“Granna!” I had said, floundering as I tried to get my brain together, half-outraged, half-frightened. People got arrested for less. “On...on a public platform, Granna? This is disgusting. Completely unacceptable. When we’ve spent 15 days cleaning up and picking the trash in the mountains and...”
“Oh, shut up. Move on. C’mon, right now!” He had thrust me ahead of him, throwing a grim look backwards at the officer, who had halted and remained where he was, frowning after us. “Bastards. You can’t go anywhere without them bothering you. But her grandmother said no trouble, so we’ll not invite any,” he had added to my boyfriend, Rabin Mazlory, in case Rabin imagined that he was afraid of the bastards.
There was, of course, no question of that, even without the spitting demonstration. In the four days that he had spent in Granna’s company, Rabin had come to realize fully well what an unrelenting fighting spirit my aged relation possessed. If there was any opportunity to pick a quarrel, he would take it. Just that morning, as we were returning to our hotel from shopping in the old town, he had insulted a soldier who had offered me a seat in the bus.
“She’ll bloody well stand,” he had said. “If you Kheranish riffraff want to get chivalrous, you’re not doing it on our time.”
Frantic intervention from my step-grandmother Nana, Rabin, and the other passengers - and, according to the infuriated soldier, the fact of Granna’s pensioner status as revealed by his thick head of silver hair - had prevented a massive fight there and then.
“I’ll give you pensioner!” Granna had shouted over the clamor of the intervening public.
“Why can’t you keep quiet and let things be for just once?” Nana had said later, and Granna, who had quite enjoyed the to-do, had said, “Make up your mind, you don’t like it when I say nothing either.”
That was true. Granna carried a card in his pocket that said ‘Travish Zarafshan is deaf and mute and doesn’t know sign language’, and every time the military police stopped him in the street to check his ID, he showed them that. He got a real kick out of doing that too, but Nana didn’t at all find it amusing. Apart from being completely insensitive to the deaf community, it was only inviting trouble, she said, and he invited enough trouble already with his political cartoons and dissident views.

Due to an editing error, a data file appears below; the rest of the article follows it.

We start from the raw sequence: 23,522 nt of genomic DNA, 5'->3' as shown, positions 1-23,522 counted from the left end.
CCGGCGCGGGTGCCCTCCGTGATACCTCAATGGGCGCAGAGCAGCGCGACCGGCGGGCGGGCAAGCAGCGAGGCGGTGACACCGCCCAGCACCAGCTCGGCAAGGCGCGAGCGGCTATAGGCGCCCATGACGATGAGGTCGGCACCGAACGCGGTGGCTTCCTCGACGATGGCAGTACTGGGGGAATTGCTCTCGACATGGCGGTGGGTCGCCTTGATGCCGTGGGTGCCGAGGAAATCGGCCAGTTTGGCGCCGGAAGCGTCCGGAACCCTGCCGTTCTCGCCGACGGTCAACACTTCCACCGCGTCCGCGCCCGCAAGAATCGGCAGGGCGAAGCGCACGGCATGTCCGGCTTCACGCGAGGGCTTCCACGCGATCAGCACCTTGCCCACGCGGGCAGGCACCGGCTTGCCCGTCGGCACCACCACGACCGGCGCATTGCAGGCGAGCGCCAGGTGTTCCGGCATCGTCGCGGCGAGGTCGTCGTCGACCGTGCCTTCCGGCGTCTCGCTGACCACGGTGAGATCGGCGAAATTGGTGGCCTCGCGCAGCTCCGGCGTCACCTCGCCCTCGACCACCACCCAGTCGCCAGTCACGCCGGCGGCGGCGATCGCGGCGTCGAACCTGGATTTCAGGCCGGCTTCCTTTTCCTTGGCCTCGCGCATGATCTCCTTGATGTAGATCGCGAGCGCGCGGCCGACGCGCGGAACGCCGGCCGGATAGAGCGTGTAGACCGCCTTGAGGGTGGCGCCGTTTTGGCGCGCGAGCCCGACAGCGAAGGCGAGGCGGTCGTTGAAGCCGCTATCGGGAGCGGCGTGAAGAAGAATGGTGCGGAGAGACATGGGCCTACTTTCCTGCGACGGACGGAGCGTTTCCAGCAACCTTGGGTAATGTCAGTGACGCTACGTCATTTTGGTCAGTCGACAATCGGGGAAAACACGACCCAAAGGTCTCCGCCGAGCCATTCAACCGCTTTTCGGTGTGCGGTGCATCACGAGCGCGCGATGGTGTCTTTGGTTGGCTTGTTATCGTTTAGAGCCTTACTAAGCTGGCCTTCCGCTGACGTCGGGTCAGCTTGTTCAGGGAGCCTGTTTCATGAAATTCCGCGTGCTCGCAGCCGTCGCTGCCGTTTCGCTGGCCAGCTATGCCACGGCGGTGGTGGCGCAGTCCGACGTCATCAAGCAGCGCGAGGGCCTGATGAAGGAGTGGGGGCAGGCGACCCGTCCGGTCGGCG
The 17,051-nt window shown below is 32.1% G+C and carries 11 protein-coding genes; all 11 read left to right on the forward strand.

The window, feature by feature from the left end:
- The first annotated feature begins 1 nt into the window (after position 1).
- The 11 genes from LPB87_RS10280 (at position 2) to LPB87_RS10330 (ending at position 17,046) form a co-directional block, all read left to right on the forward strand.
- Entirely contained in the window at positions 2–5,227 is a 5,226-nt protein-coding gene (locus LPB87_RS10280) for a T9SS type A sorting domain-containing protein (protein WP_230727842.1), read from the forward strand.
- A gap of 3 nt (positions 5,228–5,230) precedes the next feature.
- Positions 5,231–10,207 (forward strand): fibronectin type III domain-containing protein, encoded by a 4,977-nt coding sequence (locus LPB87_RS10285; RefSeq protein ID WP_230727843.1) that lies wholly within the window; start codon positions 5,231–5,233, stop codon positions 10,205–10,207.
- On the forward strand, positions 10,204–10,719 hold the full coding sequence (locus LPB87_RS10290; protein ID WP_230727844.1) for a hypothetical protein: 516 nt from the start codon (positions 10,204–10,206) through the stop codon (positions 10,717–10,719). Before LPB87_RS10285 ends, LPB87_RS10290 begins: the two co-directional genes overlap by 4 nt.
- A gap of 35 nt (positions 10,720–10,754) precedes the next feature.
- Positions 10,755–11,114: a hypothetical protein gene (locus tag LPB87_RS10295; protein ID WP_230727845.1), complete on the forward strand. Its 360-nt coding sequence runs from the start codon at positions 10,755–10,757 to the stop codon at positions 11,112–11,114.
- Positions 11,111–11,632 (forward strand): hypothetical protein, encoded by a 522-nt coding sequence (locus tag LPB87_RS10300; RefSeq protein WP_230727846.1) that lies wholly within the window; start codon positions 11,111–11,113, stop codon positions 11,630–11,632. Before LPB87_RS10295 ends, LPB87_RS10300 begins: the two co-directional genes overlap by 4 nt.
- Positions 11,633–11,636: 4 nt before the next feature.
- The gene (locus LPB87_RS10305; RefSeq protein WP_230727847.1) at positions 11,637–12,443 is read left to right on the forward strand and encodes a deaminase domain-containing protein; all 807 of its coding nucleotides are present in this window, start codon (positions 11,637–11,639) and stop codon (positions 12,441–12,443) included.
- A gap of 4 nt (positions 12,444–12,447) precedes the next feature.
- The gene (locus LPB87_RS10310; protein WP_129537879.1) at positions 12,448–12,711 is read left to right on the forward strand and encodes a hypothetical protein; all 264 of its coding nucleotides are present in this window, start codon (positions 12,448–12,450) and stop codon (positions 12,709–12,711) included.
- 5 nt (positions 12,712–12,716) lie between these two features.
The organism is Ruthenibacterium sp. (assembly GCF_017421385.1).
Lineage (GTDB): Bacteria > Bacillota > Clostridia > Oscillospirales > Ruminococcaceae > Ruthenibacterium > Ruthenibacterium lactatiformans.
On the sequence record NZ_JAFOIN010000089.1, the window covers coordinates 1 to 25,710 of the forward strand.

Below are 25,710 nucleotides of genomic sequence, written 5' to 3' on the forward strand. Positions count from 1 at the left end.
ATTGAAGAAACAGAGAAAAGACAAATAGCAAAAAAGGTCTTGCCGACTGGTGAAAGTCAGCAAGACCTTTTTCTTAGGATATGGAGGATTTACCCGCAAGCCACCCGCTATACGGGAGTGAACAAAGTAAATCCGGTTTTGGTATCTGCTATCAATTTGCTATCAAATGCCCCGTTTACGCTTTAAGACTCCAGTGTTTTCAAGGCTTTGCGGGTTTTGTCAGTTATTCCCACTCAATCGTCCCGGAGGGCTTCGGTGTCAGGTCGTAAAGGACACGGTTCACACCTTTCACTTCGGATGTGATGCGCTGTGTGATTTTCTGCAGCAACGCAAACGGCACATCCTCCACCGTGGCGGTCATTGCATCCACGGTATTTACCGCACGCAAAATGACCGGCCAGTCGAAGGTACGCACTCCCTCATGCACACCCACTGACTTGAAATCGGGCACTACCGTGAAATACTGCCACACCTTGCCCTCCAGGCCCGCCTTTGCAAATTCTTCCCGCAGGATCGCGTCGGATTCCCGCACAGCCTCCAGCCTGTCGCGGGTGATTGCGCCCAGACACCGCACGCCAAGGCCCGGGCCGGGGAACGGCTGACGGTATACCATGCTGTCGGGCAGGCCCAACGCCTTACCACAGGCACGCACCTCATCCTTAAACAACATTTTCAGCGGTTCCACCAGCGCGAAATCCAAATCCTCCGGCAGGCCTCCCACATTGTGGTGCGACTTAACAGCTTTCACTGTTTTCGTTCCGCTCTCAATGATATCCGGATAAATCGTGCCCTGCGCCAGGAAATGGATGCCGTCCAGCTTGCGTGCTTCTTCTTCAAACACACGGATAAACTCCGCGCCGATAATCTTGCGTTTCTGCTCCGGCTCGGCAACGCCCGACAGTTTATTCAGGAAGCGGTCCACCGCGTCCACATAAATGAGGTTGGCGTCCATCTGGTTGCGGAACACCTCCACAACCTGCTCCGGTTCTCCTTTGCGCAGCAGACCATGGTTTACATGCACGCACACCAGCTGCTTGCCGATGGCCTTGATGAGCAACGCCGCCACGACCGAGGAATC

Granna didn’t care though. He had once been a fearful man, as he liked to inform everyone himself, but he had stopped being that after Mitrione soldiers had held up his car unnecessarily at a checkpoint, preventing him from taking his pregnant Kirzheik first wife, Alin, to the hospital in time. She had died giving birth to twins, my mother, Salila, and my aunt, Sarvani, from complications that immediate medical attention might have averted, and Granna’s world had collapsed. Where previously, as an ethnic Azarzhen, he had been more or less apolitical, he had now turned virulently anti-Kheranish and stridently pro-Kirzheik. He had become so well-entrenched in the Kirzheik camp, he even out-nationalized the nationalists. Every time the Kirzheik Nationalist Party (KNP) organized protests against Mitrione atrocities and marches demanding a separate Kirzheik nation, he was right there in the forefront. It was only his utter incapability of personally harming another human being that kept him from being involved in the gun-running, more violent side of things.
He supported the Kirzheik Liberation Front (KLF) though, he insisted, yes, even the Caraindon hotel bombing of two weeks ago that had killed 3000 people and injured scores more. The Mitrione’s Commander-in-Chief was Sarmand Caraindon and, as the scion of one of the wealthiest business clans in the world, he was the recipient of Granna’s most vile epithet, ‘elite, rich bastard’; if it wasn’t bad enough that the family firm had such a stranglehold over the entire national economy, the elite, rich bastard had to go soldiering too. The Mitrione had only been a moderately offensive anti-terrorism paramilitary force before he had taken over, it was he who had turned it into such a powerful symbol of brutal repression for all right-thinking Kirzheik nationalists.
Yes, so it was no big deal if a building belonging to ‘those people’ got its glass and brickwork blown out. They didn’t lose any sleep, after all, when they mined entire villages and killed us, did they?